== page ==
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Kirkuk's Displaced Still Homeless

Kurds find they are blocked from reclaiming land that was once theirs.
By Sirwan Gharib

Ali Kareem Mohammed sits in the glaring summer sun amid rows and rows of khaki-coloured tents once used by the Iraqi military. Nearby stands a large billboard that reads "Rubbish Disposal."

"I want the world to know that I'm living in a rubbish dump," shouted the 37-year old father of six.

Mohammed was driven out of Kirkuk in 2002 under the government’s programme of ethnic cleansing, but he returned to reclaim his house after the fall of the regime that had forced him out.

He is still waiting to get his house back.

"I cannot endure this any more," he said, a man defiant in his defeat. "I cannot bear to look at my occupied house from here."

Mohammed waved his hand towards his home which stands just beyond the 130 tents that have become his neighbourhood.

"If the situation continues like this I will have to take the law into my own hands," he said.

Mohammed lives in the tent city with nearly 800 other people who were forced out of the city years ago, and have returned to reclaim their homes given to Arab settlers from central and southern Iraq by the Baath regime as part of their effort to "Arabise" the oil-rich city and surrounding areas.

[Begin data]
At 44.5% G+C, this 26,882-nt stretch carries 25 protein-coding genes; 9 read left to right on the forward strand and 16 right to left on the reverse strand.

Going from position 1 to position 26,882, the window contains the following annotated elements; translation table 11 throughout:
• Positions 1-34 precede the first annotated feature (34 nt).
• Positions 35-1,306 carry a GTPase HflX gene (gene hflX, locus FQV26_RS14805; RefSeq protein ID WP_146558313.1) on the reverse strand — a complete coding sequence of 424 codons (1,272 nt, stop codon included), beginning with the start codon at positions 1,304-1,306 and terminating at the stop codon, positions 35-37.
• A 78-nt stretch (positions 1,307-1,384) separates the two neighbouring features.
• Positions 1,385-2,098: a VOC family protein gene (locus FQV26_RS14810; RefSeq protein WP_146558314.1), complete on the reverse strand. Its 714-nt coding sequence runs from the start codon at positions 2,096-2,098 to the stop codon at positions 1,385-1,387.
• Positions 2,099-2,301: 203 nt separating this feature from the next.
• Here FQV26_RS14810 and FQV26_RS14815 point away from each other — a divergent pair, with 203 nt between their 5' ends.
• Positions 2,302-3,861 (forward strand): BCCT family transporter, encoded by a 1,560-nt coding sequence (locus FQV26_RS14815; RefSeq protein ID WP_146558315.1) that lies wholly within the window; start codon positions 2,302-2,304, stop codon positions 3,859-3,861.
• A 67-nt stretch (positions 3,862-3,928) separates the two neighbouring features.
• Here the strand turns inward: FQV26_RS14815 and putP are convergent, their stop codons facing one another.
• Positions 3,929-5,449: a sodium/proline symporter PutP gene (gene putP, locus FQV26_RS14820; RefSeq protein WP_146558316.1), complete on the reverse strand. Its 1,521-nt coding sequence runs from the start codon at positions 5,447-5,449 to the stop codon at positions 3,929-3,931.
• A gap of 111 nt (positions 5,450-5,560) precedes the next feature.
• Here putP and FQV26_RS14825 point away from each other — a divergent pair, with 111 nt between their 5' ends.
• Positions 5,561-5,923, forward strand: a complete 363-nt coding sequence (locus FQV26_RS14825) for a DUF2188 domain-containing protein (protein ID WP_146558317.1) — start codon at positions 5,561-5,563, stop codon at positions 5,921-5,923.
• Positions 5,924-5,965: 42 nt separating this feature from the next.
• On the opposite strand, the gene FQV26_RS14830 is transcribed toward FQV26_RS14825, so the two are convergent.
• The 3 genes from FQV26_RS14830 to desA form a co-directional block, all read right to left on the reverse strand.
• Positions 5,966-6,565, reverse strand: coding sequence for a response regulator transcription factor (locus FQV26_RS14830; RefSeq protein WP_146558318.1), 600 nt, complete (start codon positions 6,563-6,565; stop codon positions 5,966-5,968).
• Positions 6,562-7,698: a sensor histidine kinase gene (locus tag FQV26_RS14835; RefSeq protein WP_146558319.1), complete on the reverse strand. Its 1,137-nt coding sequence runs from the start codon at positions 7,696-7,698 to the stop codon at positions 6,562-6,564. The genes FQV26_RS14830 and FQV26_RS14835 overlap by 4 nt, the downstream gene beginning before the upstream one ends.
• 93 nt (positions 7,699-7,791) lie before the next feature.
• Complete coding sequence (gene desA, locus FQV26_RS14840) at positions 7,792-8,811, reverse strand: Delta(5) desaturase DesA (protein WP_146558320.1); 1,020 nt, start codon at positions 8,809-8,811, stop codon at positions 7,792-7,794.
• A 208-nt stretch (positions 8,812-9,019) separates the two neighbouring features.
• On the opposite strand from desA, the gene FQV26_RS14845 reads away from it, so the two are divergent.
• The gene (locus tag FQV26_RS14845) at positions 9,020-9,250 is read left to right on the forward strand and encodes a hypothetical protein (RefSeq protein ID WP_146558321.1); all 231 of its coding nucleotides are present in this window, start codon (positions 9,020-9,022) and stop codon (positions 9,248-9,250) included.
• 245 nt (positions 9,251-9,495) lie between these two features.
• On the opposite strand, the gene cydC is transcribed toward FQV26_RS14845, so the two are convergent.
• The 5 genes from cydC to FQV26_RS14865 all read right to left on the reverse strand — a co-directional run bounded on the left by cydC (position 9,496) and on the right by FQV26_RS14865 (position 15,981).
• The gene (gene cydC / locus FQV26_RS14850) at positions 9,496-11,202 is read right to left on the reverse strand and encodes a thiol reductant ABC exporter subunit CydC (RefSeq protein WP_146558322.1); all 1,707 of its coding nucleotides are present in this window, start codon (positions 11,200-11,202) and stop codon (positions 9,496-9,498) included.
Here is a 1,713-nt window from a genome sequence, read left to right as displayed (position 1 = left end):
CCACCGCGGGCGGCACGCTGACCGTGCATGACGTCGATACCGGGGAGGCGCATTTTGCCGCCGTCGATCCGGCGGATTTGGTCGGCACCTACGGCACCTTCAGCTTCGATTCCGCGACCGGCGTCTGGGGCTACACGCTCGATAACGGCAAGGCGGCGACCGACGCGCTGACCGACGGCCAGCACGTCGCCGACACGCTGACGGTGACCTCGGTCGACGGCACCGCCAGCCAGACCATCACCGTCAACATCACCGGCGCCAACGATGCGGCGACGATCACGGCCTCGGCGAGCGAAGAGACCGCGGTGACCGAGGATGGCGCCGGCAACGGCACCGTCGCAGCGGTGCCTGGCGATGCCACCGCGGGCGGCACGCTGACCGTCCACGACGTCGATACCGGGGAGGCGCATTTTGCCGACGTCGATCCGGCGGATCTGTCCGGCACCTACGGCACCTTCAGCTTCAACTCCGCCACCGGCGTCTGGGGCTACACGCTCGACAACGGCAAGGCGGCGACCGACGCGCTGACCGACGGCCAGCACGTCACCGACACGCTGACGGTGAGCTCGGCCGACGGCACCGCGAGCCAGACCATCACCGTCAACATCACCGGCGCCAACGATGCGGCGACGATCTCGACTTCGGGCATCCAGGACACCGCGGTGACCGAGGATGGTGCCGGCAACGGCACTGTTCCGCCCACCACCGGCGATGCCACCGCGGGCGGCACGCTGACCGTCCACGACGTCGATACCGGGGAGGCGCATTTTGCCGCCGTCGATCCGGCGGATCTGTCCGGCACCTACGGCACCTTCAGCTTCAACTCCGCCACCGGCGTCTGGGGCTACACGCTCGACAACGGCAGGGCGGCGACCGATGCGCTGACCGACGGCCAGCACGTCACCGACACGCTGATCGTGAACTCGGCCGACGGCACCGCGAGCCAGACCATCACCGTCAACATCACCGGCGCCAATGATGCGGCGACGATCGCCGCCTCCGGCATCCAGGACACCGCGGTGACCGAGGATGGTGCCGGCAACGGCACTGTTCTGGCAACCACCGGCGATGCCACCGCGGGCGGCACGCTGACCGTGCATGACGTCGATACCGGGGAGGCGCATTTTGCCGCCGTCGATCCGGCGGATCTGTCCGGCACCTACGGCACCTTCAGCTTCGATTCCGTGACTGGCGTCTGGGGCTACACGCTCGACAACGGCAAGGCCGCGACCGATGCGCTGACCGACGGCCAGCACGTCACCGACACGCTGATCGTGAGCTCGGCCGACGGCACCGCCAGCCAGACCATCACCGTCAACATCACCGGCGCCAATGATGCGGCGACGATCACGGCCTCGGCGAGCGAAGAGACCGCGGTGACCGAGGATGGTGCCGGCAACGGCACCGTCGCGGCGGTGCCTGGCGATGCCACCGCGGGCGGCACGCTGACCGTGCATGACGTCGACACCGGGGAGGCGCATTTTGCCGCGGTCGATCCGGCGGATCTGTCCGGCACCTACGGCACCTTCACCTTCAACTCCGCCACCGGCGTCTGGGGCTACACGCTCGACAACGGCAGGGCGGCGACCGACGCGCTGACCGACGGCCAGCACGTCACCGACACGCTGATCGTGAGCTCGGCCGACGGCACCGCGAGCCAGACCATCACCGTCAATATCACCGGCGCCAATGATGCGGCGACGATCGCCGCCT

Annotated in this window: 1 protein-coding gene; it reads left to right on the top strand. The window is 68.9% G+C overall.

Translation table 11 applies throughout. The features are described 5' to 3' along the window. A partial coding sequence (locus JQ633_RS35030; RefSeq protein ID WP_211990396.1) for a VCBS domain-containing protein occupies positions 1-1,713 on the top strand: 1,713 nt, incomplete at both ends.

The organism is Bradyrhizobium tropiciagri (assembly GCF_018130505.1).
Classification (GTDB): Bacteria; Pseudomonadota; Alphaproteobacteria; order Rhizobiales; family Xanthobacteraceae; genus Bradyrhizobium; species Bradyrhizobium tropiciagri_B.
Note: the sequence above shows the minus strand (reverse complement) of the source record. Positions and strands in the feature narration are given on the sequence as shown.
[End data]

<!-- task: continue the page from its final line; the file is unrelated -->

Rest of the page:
When the Baath regime fell last April, Mohammed and hundreds of thousands like him – Kurds, Turkoman, and Assyrian Christians – thought they could finally return to recover their houses, their jobs, their families, their lives, in the city they call home.

A few have returned but many others have not, according to Hasib Rozhbayani, an official dealing with internally displaced persons, IDPs, in the Kirkuk governorate.

Instead, in and around Kirkuk, 30,000 IDPs languish in tents and makeshift shelters in 61 different locations: the city's stadium, a former military camp, government buildings, and several tent cities and squatter settlements.

Nearly a year after the fall of the regime, the Coalition Provisional Authority, CPA, established the Iraq Property Claims Commission, IPCC, to register and settle property disputes.

They do register complaints, accepting those from as long ago as July 1968 and as recent as April 9, 2003. But so far, no dispute has been resolved by the IPCC.

Officials for the CPA have little to say about the lack of action except to repeat that Kirkuk is "complicated".

What is complicated about Kirkuk is the ethnic diversity of a key oil producing area and the legacy of decades of ethnic cleansing.

Beginning in the Sixties, the Baath regime's campaign of Arabisation was intended to alter the demographic balance by forcing the majority Kurds, and the smaller Turkoman and Christian communities, out of areas near the oilfields and replacing them with Arab settlers.

The campaign became more systematic in the 1970s when the Baath government set up the Revolutionary Command Council's Committee for Northern Affairs, headed by Saddam Hussein, who was tasked with the mass relocation of the non-Arab population.

Approximately one million Kurdish, Turkoman and Assyrian residents were forced out of hundreds of villages and towns near the oil fields that run in an arc from Khanaqin through Kirkuk towards Mosul.

Arab settlers, many hapless farmers from the south, were enticed northwards with free housing, property, farmland, and cash incentives. Ethnic minorities inside Kirkuk city were forced out later.